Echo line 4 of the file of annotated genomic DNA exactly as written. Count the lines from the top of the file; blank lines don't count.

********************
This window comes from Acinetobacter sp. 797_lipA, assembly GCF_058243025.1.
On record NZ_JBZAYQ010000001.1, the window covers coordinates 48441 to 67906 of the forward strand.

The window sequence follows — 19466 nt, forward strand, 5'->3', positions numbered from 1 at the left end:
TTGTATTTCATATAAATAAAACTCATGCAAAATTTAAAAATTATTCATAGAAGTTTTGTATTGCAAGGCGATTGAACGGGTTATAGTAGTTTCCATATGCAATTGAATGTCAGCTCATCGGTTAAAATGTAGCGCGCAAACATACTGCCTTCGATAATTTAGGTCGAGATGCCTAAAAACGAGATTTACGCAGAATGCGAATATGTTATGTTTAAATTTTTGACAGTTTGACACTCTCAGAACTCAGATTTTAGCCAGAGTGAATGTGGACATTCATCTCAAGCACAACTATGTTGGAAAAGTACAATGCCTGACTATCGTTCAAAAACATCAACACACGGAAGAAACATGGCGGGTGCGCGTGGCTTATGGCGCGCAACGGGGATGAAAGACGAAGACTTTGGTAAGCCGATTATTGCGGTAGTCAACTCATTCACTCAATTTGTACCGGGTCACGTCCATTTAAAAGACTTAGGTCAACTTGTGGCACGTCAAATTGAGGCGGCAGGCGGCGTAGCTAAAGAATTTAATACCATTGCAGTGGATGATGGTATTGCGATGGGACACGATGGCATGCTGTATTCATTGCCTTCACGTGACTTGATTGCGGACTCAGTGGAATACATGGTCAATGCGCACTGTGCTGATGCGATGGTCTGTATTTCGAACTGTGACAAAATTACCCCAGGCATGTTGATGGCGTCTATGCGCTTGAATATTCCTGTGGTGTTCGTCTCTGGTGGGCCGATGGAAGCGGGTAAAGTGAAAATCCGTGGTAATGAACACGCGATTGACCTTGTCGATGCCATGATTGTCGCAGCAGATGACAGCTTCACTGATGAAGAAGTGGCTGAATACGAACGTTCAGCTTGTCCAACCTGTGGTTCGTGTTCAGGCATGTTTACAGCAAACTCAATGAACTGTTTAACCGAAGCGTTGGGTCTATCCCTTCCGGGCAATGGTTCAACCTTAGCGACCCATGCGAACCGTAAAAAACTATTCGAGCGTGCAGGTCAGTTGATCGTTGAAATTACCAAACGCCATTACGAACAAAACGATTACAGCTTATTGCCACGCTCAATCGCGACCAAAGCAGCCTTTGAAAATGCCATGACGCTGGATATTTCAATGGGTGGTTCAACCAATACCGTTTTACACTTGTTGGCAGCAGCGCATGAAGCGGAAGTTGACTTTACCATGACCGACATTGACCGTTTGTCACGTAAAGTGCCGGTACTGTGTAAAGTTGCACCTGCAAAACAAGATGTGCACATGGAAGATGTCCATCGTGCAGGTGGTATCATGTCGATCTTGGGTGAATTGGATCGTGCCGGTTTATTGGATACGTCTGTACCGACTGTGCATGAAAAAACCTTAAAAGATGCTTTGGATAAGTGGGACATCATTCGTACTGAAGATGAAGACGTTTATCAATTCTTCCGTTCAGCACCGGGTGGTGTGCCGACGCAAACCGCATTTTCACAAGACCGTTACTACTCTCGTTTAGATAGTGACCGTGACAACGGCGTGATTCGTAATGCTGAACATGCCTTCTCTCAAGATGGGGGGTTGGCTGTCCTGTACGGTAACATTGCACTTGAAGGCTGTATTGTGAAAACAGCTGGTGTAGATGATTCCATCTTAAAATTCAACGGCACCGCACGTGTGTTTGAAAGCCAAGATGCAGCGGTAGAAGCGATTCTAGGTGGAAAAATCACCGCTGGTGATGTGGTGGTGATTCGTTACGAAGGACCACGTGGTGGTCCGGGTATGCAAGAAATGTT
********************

TTGTATTTCATATAAATAAAACTCATGCAAAATTTAAAAATTATTCATAGAAGTTTTGTATTGCAAGGCGATTGAACGGGTTATAGTAGTTTCCATATGCAATTGAATGTCAGCTCATCGGTTAAAATGTAGCGCGCAAACATACTGCCTTCGATAATTTAGGTCGAGATGCCTAAAAACGAGATTTACGCAGAATGCGAATATGTTATGTTTAAATTTTTGACAGTTTGACACTCTCAGAACTCAGATTTTAGCCAGAGTGAATGTGGACATTCATCTCAAGCACAACTATGTTGGAAAAGTACAATGCCTGACTATCGTTCAAAAACATCAACACACGGAAGAAACATGGCGGGTGCGCGTGGCTTATGGCGCGCAACGGGGATGAAAGACGAAGACTTTGGTAAGCCGATTATTGCGGTAGTCAACTCATTCACTCAATTTGTACCGGGTCACGTCCATTTAAAAGACTTAGGTCAACTTGTGGCACGTCAAATTGAGGCGGCAGGCGGCGTAGCTAAAGAATTTAATACCATTGCAGTGGATGATGGTATTGCGATGGGACACGATGGCATGCTGTATTCATTGCCTTCACGTGACTTGATTGCGGACTCAGTGGAATACATGGTCAATGCGCACTGTGCTGATGCGATGGTCTGTATTTCGAACTGTGACAAAATTACCCCAGGCATGTTGATGGCGTCTATGCGCTTGAATATTCCTGTGGTGTTCGTCTCTGGTGGGCCGATGGAAGCGGGTAAAGTGAAAATCCGTGGTAATGAACACGCGATTGACCTTGTCGATGCCATGATTGTCGCAGCAGATGACAGCTTCACTGATGAAGAAGTGGCTGAATACGAACGTTCAGCTTGTCCAACCTGTGGTTCGTGTTCAGGCATGTTTACAGCAAACTCAATGAACTGTTTAACCGAAGCGTTGGGTCTATCCCTTCCGGGCAATGGTTCAACCTTAGCGACCCATGCGAACCGTAAAAAACTATTCGAGCGTGCAGGTCAGTTGATCGTTGAAATTACCAAACGCCATTACGAACAAAACGATTACAGCTTATTGCCACGCTCAATCGCGACCAAAGCAGCCTTTGAAAATGCCATGACGCTGGATATTTCAATGGGTGGTTCAACCAATACCGTTTTACACTTGTTGGCAGCAGCGCATGAAGCGGAAGTTGACTTTACCATGACCGACATTGACCGTTTGTCACGTAAAGTGCCGGTACTGTGTAAAGTTGCACCTGCAAAACAAGATGTGCACATGGAAGATGTCCATCGTGCAGGTGGTATCATGTCGATCTTGGGTGAATTGGATCGTGCCGGTTTATTGGATACGTCTGTACCGACTGTGCATGAAAAAACCTTAAAAGATGCTTTGGATAAGTGGGACATCATTCGTACTGAAGATGAAGACGTTTATCAATTCTTCCGTTCAGCACCGGGTGGTGTGCCGACGCAAACCGCATTTTCACAAGACCGTTACTACTCTCGTTTAGATAGTGACCGTGACAACGGCGTGATTCGTAATGCTGAACATGCCTTCTCTCAAGATGGGGGGTTGGCTGTCCTGTACGGTAACATTGCACTTGAAGGCTGTATTGTGAAAACAGCTGGTGTAGATGATTCCATCTTAAAATTCAACGGCACCGCACGTGTGTTTGAAAGCCAAGATGCAGCGGTAGAAGCGATTCTAGGTGGAAAAATCACCGCTGGTGATGTGGTGGTGATTCGTTACGAAGGACCACGTGGTGGTCCGGGTATGCAAGAAATGTT